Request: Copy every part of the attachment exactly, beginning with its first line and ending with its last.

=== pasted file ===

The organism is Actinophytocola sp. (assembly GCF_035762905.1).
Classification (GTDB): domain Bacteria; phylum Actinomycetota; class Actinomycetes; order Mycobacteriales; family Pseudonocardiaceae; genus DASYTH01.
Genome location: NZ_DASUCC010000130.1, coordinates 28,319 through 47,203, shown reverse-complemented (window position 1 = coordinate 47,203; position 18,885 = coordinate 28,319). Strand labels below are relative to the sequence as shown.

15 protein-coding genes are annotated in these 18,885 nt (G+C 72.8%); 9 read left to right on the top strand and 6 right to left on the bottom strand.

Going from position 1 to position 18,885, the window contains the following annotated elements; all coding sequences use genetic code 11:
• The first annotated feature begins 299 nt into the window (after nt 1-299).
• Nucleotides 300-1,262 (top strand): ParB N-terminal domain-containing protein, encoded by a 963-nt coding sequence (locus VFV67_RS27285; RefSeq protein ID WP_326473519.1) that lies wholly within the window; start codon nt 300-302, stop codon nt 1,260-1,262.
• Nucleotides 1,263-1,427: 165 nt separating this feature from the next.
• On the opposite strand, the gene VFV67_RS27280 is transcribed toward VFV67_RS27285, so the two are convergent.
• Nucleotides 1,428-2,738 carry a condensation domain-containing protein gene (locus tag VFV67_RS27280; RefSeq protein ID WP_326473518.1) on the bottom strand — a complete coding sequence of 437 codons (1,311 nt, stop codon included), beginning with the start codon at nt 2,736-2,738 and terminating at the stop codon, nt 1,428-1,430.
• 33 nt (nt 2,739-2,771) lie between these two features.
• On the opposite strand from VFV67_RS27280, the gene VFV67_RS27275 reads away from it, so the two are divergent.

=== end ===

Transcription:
The organism is Actinophytocola sp. (assembly GCF_035762905.1).
Classification (GTDB): domain Bacteria; phylum Actinomycetota; class Actinomycetes; order Mycobacteriales; family Pseudonocardiaceae; genus DASYTH01.
Genome location: NZ_DASUCC010000130.1, coordinates 28,319 through 47,203, shown reverse-complemented (window position 1 = coordinate 47,203; position 18,885 = coordinate 28,319). Strand labels below are relative to the sequence as shown.

15 protein-coding genes are annotated in these 18,885 nt (G+C 72.8%); 9 read left to right on the top strand and 6 right to left on the bottom strand.

Going from position 1 to position 18,885, the window contains the following annotated elements; all coding sequences use genetic code 11:
• The first annotated feature begins 299 nt into the window (after nt 1-299).
• Nucleotides 300-1,262 (top strand): ParB N-terminal domain-containing protein, encoded by a 963-nt coding sequence (locus VFV67_RS27285; RefSeq protein ID WP_326473519.1) that lies wholly within the window; start codon nt 300-302, stop codon nt 1,260-1,262.
• Nucleotides 1,263-1,427: 165 nt separating this feature from the next.
• On the opposite strand, the gene VFV67_RS27280 is transcribed toward VFV67_RS27285, so the two are convergent.
• Nucleotides 1,428-2,738 carry a condensation domain-containing protein gene (locus tag VFV67_RS27280; RefSeq protein ID WP_326473518.1) on the bottom strand — a complete coding sequence of 437 codons (1,311 nt, stop codon included), beginning with the start codon at nt 2,736-2,738 and terminating at the stop codon, nt 1,428-1,430.
• 33 nt (nt 2,739-2,771) lie between these two features.
• On the opposite strand from VFV67_RS27280, the gene VFV67_RS27275 reads away from it, so the two are divergent.